This has placed 49-year-old Akhmetov in a vise. In Kiev, political leaders claim to possess evidence that he has funded anti-government forces. In Donetsk, the separatists call him a traitor to their cause. Last summer, angry crowds on both sides of the conflict stormed his homes in anger. Each camp threatens to confiscate the industrial possessions that undergird Akhmetov's empire. Some people consider Akhmetov an essential figure to Ukraine's future stability, others an obstacle to systematic reform.
The fighting has driven Akhmetov from Donetsk. He has retreated to Kiev, along with his soccer team, leaving each a refugee. Akhmetov is losing capital and power and position in the continuing struggle. "We have a Russian saying," says a former chief of Ukraine's anti-organized crime unit, who spoke with ESPN on condition of anonymity. "'Where you came from, that's where you're going to in the end.' Whether he's going to be poor or he's going to be dead, it's a dire prospect for Rinat."
During the Communist period, the Soviet Union resettled millions of people deemed ethnically undesirable. Many were sent to the Ukrainian Donbass (shorthand for the basin of the river Donets), an industrial region rich in coal and iron ore. There they were forced to work the mines in and around Donetsk. Georgians. Jews. Armenians. Volga Tatars. Russians too, many with lengthy criminal records. While Donetsk became one of the most ethnically diverse places in the USSR, a significant portion of its marginalized population gradually turned to crime. Three groups coalesced, along ethnic lines, these rivals ultimately controlling crime in the region.
The Dolidze brothers, Gennady and Gregory, from Georgia, specialized in economic crime. They held a sophisticated view of themselves, eventually establishing an office in Paris. The Russian Eduard Braginsky, known as Chirik, commanded a group that operated through brute intimidation. Then there was Alik the Greek, a Tatar, who went about identifying sharp young fellow Tatars whom he could turn into moneymakers. Among them was Rinat Akhmetov.
Akhmetov's father and brother worked in the mines. The family had little, not even an indoor toilet. Despite this poverty, Akhmetov was a good student, and he avoided trouble. When he finished school, he had little interest in heading down into the mines, instead developing other skills. Known to have particularly dexterous fingers, he is said to have become a successful card player.
"Rinat promised himself that he would get out of this life at any cost," says the former investigator. "He had very low self-esteem. Very similar to Steve Jobs. The whole world was against him. He had this feeling of injustice from his early days, that the Communist Party people, the mafia people could make so much money. Rinat has a very devious mind, very smart. He never threatened to kill anyone. For everyone, he was just a young guy who played cards well."
When he joined Bragin, Akhmetov's associations expanded. He met Viktor Yanukovych, at the time a regional transport manager who had served time for robbery and assault. The relationship would prove critical for both men, as Yanukovych was beginning to leverage his labor connections in the political sphere.
Great prospects were about to come for those properly positioned. Akhmetov was 25 years old when the Soviet Union collapsed. The Donbass warped in rapid, cataclysmic change. Ukraine's newly independent government, overwhelmed with steering a former command economy into the free market, was struggling to survive. With state power thus preoccupied, and the police available for purchase, Donetsk's criminal rivals brought their underworld tactics out into the open, killing each other in volume and brutality, battling to control the new society.
Bragin amassed capital through currency exchange, eventually muscling his way into control of the region's mills and mines. At the same time, his expansive payroll included high-ranking government officials, which enabled him to accumulate unrivaled political influence. "The Greek became the most respected criminal in Donbass, a Robin Hood of sorts," says the investigator. What Bragin's organization lacked was an honest face.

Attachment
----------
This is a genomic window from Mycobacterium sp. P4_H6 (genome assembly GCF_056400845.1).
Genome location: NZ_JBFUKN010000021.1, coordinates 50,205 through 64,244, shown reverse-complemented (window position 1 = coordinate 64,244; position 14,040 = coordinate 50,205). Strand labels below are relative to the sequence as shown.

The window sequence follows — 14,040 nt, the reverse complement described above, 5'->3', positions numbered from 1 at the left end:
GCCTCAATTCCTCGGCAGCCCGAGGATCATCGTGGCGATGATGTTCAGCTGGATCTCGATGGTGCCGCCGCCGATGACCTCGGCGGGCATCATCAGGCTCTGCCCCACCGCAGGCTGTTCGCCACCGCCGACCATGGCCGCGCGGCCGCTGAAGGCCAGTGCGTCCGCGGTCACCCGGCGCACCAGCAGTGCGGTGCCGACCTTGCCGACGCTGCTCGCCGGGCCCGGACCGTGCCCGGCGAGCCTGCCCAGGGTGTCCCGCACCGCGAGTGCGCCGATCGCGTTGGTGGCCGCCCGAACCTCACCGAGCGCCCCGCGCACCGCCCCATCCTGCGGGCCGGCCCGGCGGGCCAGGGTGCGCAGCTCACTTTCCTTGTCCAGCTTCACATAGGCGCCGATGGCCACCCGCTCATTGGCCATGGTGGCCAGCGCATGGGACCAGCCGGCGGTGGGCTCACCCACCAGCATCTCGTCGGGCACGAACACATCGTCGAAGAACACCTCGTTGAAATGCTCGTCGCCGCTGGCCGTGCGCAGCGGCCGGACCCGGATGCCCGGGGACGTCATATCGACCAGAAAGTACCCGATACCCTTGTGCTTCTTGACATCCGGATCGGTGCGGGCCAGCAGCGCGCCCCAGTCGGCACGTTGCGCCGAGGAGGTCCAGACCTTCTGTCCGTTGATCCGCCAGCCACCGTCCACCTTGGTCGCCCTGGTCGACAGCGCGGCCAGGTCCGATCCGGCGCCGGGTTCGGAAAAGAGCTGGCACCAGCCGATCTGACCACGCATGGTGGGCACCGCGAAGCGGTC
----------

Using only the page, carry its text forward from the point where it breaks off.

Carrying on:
Enter Shakhtar. Active in the Soviet leagues since the 1930s, Shakhtar had won the USSR Cup twice in the 1960s, and twice more in the 1980s. "Shakhtyor," an earlier name for the club, means "miner" in Russian. ("Shakhtar" is the Ukrainian version of the word.) More than any other public entity, the club -- named for the laborers who relied on it for emotional uplift -- carried the identity of the region. In 1989, as the Soviet Union liberalized under the perestroika initiative of General Secretary Mikhail Gorbachev, Shakhtar's players formed a co-op, gaining nominal control of the team. Akhmetov urged Bragin to take the club under their influence.
"Owning Shakhtar was more symbolic than anything else," Best says. "It had little economic impact for Akhmetov and Bragin. But it gave them huge influence throughout the country, changing the way they were perceived."
After the 1995 bombing at Shakhtar Stadium, Akhmetov saw to it that the mosque in central Donetsk was named in honor of his deceased patron. Otherwise, there was little time for reflection. Eduard Braginsky was already dead. Soon, the Dolidze brothers were gone, one killed outside of Donetsk, the other in Tbilisi. Additional Akhmetov rivals likewise disappeared from a scene that was rapidly losing its variety, coalescing under one man.
Although rumors about Akhmetov's involvement in the Greek's death have persisted over the years, Akhmetov's representatives deny such claims. "Akhat Bragin was a close friend to Mr. Akhmetov," says Jock Mendoza-Wilson, the director of international and investor relations for Akhmetov's company, System Capital Management (SCM). "Many people that he knew died during the difficult period around 1994-95, when there was a great deal of organized crime and conflict in Ukraine. Mr. Akhmetov has never been part of that. He was dreadfully distraught that his good friend and close colleague was murdered in such a brutal way."
With Bragin gone, Akhmetov expanded his business through the late 1990s and into the new millennium. Government privatizations and industrial takeovers made him the largest producer of iron ore in Ukraine. In politics, Akhmetov supported his old associate, Yanukovych, in a successful 1997 campaign for governor of the Donetsk region. The two men began appearing together publicly.